I’ll admit it. The first time I read this title I thought, “Hmm, like Mr. Big? Like in Sex and the
City?”

And then I started reading, and yes, it gets even more like Sex and the City.

The leading lady, Alison Hopkins, is a weekly columnist writing about – you guessed it – relationships. Just like Carrie.

And, the clincher: the quote on the cover of the book describes it as, “Perfect…. It’s like a highlights reel from Sex and the City. It’s that funny.” –Time

So, if you follow, this book was a little hard to get through at first. I love Sex and the City, but it’s a little hard for me not to judge books that only seem like they’re copying other books.

But there’s one more catch in this book that does differentiate Alison from Carrie: she’s Christian, and that seems to come up a lot. I think this alone differentiates it from other chicklit.
It was interesting to read a book that tries to bring to light a religious perspective on issues. It’s not that the main character is a full-on holier-than-though goddess, but her religion does affect her life and the way she acts.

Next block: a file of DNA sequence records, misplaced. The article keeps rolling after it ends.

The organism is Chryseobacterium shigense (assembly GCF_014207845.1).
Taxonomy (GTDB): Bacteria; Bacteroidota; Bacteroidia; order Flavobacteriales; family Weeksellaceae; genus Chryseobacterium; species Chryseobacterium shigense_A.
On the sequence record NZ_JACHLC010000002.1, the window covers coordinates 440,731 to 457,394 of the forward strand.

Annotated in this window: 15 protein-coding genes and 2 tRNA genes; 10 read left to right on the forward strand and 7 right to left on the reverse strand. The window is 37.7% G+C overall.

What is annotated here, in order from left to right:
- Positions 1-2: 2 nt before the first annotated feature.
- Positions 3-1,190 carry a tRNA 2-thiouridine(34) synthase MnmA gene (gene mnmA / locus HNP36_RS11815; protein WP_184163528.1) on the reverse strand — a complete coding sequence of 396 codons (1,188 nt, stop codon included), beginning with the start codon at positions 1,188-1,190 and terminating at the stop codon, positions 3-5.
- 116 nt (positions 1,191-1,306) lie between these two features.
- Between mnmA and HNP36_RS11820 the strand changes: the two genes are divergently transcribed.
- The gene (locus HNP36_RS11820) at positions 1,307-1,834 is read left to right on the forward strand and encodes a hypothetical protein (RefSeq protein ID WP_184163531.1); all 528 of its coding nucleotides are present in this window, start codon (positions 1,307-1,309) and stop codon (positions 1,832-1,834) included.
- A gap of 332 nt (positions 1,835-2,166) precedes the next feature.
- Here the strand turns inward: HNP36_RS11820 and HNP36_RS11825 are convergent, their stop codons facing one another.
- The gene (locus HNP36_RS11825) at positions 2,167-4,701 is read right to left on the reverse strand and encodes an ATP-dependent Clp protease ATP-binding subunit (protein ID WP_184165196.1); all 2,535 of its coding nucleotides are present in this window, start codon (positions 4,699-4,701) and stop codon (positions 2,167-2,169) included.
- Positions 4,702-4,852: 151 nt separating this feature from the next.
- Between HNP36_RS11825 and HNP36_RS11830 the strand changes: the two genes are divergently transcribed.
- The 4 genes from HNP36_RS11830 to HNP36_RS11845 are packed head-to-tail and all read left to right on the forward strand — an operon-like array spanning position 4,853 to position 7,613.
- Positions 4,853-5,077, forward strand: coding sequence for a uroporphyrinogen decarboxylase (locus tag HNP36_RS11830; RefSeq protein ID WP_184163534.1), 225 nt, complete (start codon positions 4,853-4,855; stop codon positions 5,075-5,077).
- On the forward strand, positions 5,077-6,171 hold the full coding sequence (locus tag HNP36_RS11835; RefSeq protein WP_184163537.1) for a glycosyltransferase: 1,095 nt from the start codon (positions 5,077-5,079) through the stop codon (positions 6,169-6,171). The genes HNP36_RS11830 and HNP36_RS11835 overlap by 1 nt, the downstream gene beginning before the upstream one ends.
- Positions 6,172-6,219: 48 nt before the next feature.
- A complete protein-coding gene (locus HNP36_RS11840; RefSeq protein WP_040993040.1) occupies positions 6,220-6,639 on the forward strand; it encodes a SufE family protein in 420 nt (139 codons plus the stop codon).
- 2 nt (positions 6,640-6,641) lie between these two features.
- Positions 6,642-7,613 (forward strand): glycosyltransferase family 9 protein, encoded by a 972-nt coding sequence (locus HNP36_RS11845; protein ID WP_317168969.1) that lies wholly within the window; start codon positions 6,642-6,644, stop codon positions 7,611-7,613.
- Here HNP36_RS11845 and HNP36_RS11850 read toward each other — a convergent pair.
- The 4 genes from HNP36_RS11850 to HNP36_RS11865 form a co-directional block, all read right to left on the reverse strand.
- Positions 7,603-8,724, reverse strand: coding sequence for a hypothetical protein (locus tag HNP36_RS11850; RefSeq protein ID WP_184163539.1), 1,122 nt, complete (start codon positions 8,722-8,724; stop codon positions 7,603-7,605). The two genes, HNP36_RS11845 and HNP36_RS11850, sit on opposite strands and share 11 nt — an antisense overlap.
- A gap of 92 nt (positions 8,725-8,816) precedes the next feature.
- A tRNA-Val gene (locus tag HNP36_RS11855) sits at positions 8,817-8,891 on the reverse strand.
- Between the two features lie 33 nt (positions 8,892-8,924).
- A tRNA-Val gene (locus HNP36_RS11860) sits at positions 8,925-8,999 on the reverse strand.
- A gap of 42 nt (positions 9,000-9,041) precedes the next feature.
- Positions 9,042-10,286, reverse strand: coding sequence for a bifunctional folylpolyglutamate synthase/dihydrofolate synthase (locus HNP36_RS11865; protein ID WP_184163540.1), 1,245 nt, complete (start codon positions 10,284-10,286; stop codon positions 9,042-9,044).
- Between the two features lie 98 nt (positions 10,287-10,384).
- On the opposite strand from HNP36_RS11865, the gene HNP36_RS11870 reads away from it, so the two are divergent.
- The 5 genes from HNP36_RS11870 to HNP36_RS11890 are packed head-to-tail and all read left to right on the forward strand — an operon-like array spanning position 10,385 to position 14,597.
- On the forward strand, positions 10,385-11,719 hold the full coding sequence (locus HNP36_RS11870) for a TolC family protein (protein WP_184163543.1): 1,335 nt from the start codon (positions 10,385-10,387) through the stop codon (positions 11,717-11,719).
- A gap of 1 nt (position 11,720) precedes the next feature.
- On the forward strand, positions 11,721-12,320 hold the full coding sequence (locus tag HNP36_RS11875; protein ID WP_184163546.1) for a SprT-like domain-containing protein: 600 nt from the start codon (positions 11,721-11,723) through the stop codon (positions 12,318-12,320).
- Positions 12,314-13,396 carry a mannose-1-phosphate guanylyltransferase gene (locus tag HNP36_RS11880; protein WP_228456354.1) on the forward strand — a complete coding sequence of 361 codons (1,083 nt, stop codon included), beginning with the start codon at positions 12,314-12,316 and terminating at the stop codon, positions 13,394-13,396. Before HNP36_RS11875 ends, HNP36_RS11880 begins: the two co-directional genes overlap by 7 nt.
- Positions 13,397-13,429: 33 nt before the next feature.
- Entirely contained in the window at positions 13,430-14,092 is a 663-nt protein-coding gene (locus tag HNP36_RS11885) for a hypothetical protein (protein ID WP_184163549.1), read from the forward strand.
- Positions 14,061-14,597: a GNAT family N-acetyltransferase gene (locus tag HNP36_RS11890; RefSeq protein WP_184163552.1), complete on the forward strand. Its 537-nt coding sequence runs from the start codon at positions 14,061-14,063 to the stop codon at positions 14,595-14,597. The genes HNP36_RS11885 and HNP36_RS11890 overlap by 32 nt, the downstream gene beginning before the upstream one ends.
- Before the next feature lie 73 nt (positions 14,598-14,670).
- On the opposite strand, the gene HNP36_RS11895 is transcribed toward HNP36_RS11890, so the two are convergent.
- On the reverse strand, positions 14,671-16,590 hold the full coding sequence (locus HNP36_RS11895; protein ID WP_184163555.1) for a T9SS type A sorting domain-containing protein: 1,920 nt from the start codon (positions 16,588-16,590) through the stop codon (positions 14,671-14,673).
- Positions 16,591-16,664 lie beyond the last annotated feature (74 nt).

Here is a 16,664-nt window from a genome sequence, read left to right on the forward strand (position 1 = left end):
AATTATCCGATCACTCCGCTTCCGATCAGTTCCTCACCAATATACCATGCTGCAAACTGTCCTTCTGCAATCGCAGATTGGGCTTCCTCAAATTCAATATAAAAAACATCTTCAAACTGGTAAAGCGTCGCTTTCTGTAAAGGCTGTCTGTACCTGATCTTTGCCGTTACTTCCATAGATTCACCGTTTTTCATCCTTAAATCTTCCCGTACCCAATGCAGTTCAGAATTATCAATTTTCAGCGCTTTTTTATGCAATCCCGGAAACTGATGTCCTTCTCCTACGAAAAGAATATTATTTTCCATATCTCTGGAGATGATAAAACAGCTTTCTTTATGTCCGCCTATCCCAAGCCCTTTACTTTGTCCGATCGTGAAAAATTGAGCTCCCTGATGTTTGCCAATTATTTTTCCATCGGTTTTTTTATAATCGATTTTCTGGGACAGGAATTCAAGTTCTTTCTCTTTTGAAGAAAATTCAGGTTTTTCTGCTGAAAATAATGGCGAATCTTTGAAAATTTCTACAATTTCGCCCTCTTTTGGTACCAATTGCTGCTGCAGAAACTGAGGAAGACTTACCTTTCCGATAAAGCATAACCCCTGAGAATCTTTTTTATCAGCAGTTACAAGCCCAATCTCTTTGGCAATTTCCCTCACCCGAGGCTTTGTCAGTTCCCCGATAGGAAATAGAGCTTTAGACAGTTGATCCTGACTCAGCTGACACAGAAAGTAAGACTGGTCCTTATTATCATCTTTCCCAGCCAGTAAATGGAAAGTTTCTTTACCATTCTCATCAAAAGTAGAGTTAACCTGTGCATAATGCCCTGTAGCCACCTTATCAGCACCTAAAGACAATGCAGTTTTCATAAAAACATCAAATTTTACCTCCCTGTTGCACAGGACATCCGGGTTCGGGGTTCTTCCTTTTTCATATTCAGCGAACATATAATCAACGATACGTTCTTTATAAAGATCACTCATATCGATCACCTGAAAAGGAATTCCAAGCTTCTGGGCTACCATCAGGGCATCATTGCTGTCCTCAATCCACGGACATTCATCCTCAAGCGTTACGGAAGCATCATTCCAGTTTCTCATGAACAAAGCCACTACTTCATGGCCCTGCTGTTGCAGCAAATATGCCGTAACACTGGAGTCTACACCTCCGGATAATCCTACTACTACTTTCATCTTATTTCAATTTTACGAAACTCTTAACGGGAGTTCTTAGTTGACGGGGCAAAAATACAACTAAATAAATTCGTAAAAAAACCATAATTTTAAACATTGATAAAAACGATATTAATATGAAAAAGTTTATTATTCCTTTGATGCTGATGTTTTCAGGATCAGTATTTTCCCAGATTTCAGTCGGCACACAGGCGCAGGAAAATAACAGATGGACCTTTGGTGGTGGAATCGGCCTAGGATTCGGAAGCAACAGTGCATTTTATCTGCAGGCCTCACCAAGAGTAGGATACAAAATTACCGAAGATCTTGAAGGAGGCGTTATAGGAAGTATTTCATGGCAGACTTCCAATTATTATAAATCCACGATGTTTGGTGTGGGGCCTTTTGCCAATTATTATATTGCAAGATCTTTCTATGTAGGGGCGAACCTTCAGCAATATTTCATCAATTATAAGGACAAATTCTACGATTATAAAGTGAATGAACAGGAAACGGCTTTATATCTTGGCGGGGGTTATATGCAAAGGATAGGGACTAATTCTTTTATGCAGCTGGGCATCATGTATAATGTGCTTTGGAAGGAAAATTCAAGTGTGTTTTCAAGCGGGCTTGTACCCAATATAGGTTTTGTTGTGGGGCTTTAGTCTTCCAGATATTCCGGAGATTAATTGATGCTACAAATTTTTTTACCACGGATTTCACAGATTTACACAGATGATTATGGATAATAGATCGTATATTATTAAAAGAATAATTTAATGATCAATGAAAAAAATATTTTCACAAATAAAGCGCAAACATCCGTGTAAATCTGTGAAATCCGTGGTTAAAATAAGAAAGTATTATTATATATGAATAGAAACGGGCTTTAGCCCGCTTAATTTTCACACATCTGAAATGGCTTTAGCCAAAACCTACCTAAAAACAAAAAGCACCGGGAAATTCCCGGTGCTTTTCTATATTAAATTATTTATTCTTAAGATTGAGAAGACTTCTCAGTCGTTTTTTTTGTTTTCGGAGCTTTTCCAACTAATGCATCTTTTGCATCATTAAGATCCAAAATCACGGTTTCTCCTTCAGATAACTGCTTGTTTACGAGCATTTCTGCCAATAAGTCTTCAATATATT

It was am okay read, but I hate to break it to Time…. It wasn’t as funny as Sex and the City.

Now, that may be an unfair standard to hold it to, but give me a break! It’s begging to be
compared!

I’m a little surprised that it won the “Back Bay Readers’ Pick.” Parts of it were obvious, parts of it were hard to get through, and all in all I didn’t laugh all that much.

But, if you want a chicklit book from a slightly different perspective, this is your book. It has love, romance, cheating, drama, and a sprinkling of Christianity. The Philadelphia Inquirer described it as a summer read, and I think I agree. It’s breezy, it’s charming and it’s a quick read.
I recommend pairing this book with a nice, homemade summer wine drink – my favorite – white sangria. It might be cold outside in many parts of the world, but there’s nothing wrong with whipping up some sangria, turning up the heat, stretching out in your bikini on the couch, and having a good, old-fashioned “sip and read” as a nod to the coming summer months.